Slashdot is powered by your submissions, so send in your scoop

 



Forgot your password?
typodupeerror
Get HideMyAss! VPN, PC Mag's Top 10 VPNs of 2016 for 55% off for a Limited Time ×

Submission + - 'Zorro' Rights Challenged as Invalid and Fraudulent (hollywoodreporter.com)

silentbrad writes: The Hollywood Reporter has a story about a playwright who has filed a lawsuit claiming that Zorro is in the public domain: "For nearly a century, the masked outlaw Zorro has been a popular character who in books and films has been featured defending against tyrannical villains who seek to oppress the masses. Zorro has been played by Douglas Fairbanks, Antonio Banderas and others. ... But now comes a big attempt to free Zorro from any intellectual property grip. On Wednesday, a lawsuit was filed that asserts that Zorro is in the public domain, that trademarks on the character should be canceled and that the company currently professing rights on Zorro has perpetrated a fraud and that the masses should be able to exploit Zorro as they wish. According to complaint, "Defendants have built a licensing empire out of smoke and mirrors." The lawsuit, filed in Washington federal court, comes from Robert Cabell, who says that in 1996, he published a musical entitled "Z — The Musical of Zorro," that's based upon author Johnston McCulley's first Zorro story published in 1919 and the Fairbanks film that was released the following year. Cabell now says that he has been threatened with litigation after licensing his musical so that it can be performed in Germany this summer. The threats allegedly come from John Gertz, who owns Zorro Productions Inc. As a result of the reported threats, Cabell has gone to court with a complaint that's similar to the one that was recently filed in an attempt to declare "Sherlock Holmes" in the public domain. Except this one goes even further by alleging fraud on Gertz' part. "Specifically," says the lawsuit, "Defendants have fraudulently obtained federal trademark registrations for various 'Zorro' marks and falsely assert those registrations to impermissibly extend intellectual property protection over material for which all copyrights have expired. Defendants also fraudulently assert that copyrights for later-published material provide defendants with exclusive rights in the elements of the 1919 story and the 1920 film." In a 2001 decision, in a footnote, a federal judge said, "It is undisputed that Zorro appears in works whose copyrights have already expired, such as McCulley's story 'The Curse of Capistrano' and Fairbanks's movie, 'The Mark of Zorro.'" Cabell says that despite the ruling, Gertz and his company have fraudulently obtained multiple trademark registrations on "Zorro" and after allegedly duping the Trademark Office, have been using the registrations to prevent others like him from exploiting expired Zorro intellectual property. Cabell now seeks a declaration of non-infringement, permanent injunctive relief and cancellation of trademarks. He's also seeking damages for tortious interference, fraud and violation of the Consumer Protection Act. ... Read the entire lawsuit here.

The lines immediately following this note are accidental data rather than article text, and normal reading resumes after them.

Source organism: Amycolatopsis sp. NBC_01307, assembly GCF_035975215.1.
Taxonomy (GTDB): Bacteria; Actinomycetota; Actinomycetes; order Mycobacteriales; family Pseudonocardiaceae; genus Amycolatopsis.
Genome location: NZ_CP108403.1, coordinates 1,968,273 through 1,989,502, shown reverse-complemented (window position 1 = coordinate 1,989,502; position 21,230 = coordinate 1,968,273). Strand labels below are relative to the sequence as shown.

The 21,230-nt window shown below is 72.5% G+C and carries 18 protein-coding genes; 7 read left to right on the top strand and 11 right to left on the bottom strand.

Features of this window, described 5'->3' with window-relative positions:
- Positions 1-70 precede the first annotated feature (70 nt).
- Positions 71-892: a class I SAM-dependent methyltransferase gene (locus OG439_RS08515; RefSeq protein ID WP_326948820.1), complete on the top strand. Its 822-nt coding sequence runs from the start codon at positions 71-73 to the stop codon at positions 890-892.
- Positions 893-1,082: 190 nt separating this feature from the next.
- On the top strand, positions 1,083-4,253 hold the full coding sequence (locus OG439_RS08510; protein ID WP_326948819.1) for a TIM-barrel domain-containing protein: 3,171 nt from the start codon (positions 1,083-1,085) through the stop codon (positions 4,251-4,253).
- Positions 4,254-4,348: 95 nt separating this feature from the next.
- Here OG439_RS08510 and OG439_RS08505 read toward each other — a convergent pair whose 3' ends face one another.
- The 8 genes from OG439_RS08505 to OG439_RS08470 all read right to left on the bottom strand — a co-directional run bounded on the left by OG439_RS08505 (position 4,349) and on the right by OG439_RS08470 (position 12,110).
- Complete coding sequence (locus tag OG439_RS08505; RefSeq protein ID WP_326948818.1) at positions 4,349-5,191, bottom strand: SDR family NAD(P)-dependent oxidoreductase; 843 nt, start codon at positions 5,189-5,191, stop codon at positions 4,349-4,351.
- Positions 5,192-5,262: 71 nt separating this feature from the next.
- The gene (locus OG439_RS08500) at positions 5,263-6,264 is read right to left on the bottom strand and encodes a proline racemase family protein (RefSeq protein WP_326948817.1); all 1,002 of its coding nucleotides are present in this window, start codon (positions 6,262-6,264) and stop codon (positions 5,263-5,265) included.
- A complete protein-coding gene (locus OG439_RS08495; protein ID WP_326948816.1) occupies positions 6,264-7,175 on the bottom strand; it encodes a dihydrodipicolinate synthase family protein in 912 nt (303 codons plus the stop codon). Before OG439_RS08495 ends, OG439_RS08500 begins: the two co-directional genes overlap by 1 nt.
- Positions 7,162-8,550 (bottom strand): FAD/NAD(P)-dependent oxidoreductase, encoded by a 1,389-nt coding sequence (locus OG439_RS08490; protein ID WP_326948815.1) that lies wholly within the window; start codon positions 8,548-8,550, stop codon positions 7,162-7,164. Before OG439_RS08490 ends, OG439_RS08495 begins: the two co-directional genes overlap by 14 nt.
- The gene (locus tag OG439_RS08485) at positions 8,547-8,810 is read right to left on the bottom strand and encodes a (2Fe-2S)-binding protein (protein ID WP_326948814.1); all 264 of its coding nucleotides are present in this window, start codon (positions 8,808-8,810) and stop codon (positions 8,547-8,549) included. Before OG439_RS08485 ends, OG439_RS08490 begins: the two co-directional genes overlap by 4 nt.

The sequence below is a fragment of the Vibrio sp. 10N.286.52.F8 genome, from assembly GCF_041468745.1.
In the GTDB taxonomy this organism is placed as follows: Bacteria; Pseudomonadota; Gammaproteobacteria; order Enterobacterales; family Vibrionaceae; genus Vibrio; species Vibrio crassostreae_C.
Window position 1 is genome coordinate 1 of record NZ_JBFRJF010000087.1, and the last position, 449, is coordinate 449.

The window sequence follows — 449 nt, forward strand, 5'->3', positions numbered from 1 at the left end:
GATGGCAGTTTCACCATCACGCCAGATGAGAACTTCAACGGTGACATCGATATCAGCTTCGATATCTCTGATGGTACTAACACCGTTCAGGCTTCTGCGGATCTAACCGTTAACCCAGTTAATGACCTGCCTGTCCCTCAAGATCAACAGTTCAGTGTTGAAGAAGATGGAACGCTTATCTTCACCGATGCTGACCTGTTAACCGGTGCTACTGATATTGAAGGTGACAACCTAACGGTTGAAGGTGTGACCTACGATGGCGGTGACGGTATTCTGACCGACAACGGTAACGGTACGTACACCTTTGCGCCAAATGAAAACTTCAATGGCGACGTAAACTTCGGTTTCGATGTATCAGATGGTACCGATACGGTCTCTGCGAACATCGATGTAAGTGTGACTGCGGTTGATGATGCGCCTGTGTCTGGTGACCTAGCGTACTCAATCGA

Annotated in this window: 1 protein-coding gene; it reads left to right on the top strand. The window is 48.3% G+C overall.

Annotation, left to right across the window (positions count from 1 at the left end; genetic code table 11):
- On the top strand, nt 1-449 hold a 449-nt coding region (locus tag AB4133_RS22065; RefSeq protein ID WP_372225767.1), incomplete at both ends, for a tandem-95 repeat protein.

Entertainment

Submission + - Video Games: Goods or Services? (ign.com)

silentbrad writes: From IGN: "The current understanding of games as a service is quite a complicated issue, and something of a legal grey-area. So to understand it better I contacted Jas Purewal, a games lawyer at the UK law firm Osborne-Clarke, and the writer of gamerlaw.co.uk. Initially, Jas explained the nuances of how videogames have come to be considered a service:

'The legal position is unclear whether games are legally classified as "goods" or "services". If we're talking about boxed-product games, there's a good argument the physical boxed product is a "good", but we don't know definitively if the software on it, or more generally software which is digitally distributed, is a good or a service. In the absence of a definitive legal answer, software and games companies have generally treated software itself as a service – which means treating games like World of Warcraft as well as platforms like Steam or Xbox LIVE as a service.'"

Slashdot Top Deals

The first rule of intelligent tinkering is to save all the parts. -- Paul Erlich

Working...